While you are deciding what to store away, don't forget about the needs of your grandchildren. They will need reference books. After TEOTWAWKI, any survivors in the USA will be living on capital. I am talking about capital in the form of basic commodities, like grain, legumes, clothes, fuels, and machines. Some of this capital needs to be replaced almost immediately, like food, for instance, but some of it will take generations to wear out completely. Until we can replace everything we use up, we will not be truly recovered. Eventually, we will need to replace our generators, tractors, firearms, cloth, etc. Within a couple of generations, we will need to replace our basic garden tools like shovels and hoes and plows. Finally, we will need to resume production of basic materials like steel. We may be able to lean on other countries during our recovery, but It's going to be a long backward road for a long time until we can build and replace the capital we have now.

We used to be a powerful industrial nation, but today, we are not. Most manufacturing capability in the USA has been "outsourced" to China. The metal fabrication shops in the USA evolved over time into larger and more sophisticated (and more efficient) factories and were eventually defeated in the global market by cheap labor overseas. Now, a generation later, we are running out of people who even know how to cast or shape metal. Even as late as 1960, mom and pop metal shops were fairly common in the USA. I remember back when I was a boy, my uncle needed a tractor part that was no longer produced. He simply went to the metal shop in town and handed them the broken part. They made him a new one in a few days and helped him install it on his tractor. This capability has mostly disappeared in the US.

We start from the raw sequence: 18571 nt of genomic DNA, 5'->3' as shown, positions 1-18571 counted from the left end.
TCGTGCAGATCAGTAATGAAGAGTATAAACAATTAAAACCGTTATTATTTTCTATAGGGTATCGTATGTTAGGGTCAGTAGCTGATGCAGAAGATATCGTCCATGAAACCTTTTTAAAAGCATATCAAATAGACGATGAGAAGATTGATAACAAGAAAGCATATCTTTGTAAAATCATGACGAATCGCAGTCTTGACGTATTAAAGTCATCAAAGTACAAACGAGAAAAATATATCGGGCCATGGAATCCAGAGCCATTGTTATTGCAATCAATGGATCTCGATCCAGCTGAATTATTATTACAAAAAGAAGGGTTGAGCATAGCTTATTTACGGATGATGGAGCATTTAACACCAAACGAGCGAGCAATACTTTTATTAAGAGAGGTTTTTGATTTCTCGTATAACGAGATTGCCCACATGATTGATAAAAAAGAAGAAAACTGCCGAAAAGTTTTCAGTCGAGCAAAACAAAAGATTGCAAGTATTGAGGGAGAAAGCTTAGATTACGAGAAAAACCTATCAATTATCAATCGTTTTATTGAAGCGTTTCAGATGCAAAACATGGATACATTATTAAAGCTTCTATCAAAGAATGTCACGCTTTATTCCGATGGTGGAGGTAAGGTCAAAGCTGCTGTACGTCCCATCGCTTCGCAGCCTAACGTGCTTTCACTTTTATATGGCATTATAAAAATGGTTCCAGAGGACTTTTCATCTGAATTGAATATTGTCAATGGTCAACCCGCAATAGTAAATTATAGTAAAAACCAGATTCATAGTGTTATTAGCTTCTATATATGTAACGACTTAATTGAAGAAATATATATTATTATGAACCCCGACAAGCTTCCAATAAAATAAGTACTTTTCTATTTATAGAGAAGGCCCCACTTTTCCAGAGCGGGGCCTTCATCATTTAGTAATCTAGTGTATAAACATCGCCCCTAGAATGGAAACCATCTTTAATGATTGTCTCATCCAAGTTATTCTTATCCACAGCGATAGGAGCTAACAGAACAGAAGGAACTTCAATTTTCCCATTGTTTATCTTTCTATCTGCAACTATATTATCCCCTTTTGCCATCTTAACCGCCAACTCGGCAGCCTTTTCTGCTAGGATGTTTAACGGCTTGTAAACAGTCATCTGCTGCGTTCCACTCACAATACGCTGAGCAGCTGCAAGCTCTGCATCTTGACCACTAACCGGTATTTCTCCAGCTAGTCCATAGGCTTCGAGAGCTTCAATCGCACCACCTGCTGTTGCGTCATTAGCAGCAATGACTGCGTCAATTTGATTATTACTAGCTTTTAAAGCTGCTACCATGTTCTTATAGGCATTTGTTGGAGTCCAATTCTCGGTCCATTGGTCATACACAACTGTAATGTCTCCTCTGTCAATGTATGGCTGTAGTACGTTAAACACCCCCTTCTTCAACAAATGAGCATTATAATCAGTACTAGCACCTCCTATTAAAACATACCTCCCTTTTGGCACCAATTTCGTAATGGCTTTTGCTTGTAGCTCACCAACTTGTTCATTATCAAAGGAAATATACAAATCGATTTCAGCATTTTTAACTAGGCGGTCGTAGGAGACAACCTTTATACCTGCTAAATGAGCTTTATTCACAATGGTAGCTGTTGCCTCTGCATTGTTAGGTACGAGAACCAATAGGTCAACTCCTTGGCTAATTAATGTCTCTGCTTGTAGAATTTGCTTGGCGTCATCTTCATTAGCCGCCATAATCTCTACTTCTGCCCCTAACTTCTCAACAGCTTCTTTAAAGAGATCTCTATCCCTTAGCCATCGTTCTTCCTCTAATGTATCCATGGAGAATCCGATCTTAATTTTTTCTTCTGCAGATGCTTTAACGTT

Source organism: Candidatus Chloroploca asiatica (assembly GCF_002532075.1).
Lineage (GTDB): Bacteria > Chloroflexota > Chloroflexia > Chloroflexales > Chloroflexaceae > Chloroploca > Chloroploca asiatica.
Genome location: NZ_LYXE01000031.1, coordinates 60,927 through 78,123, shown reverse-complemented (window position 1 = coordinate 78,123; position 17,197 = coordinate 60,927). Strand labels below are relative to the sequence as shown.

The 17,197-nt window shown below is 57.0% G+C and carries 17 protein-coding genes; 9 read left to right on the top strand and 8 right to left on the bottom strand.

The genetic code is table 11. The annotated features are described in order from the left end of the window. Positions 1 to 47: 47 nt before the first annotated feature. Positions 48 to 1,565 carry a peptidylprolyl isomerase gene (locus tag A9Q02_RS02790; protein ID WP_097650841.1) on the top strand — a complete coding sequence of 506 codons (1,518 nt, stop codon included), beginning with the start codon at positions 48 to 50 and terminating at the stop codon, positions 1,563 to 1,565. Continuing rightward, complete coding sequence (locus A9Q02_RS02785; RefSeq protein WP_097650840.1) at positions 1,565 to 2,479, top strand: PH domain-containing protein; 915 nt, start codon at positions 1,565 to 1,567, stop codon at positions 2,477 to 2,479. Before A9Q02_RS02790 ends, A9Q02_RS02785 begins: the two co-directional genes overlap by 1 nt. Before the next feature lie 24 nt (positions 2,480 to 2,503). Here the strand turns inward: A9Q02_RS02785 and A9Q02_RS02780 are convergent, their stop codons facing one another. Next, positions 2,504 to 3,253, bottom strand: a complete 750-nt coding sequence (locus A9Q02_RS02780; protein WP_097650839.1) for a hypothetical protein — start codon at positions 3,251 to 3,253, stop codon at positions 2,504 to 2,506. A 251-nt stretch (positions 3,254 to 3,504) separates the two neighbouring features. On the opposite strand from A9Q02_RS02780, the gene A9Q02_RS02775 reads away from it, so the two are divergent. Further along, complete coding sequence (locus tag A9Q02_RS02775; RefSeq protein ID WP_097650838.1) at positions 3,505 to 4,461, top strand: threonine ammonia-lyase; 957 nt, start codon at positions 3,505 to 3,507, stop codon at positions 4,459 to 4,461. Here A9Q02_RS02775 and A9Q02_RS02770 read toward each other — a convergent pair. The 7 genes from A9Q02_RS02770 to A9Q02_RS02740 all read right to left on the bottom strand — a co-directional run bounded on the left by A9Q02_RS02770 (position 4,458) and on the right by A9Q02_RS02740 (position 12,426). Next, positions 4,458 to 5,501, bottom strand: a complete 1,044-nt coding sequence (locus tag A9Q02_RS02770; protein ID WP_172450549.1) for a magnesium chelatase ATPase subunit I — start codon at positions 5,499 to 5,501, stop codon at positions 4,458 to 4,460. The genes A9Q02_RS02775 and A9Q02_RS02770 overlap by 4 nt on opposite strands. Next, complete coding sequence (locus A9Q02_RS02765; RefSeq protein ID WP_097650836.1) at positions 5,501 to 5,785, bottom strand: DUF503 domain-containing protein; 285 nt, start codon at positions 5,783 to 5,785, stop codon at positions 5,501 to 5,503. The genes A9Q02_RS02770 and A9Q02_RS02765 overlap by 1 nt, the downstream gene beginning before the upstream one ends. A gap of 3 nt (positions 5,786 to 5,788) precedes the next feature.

Metal working has become complex and very exact since the 1950s. The tolerances have gotten so tight that manual lathes and mills can't compete with specialized machines anymore. The equipment has gotten outrageously expensive and largely depends on micro-chips. To compete in the global market, you have to use very specialized tools and machines, or cheap labor. The cost of production has dropped so low that local shops with basic equipment can't compete and have slowly been replaced by cell phone vendors or other service economy businesses. A major economic crisis or EMP event would likely destroy most of our remaining production capability (or make the products they currently produce obsolete along with their specialized production facilities).

We need to preserve and pass on as much industrial knowledge as we can to the next generation and the next, because it is our grandchildren who will have the leisure time and capital to rebuild. Our own generation will be too busy providing bare necessities. After TEOTWAWKI, who is going to make pumps and critical parts for important machines? The answer is: Your children and grandchildren. If you can't master and pass on these critical skills, at least buy and store some books. I have some recommendations under each topic. You probably also need to store school books of all kinds, and begin formal home schooling almost immediately after a collapse, so the light of knowledge doesn't flicker out. Make reading, writing and math important to your children so they will pass it on.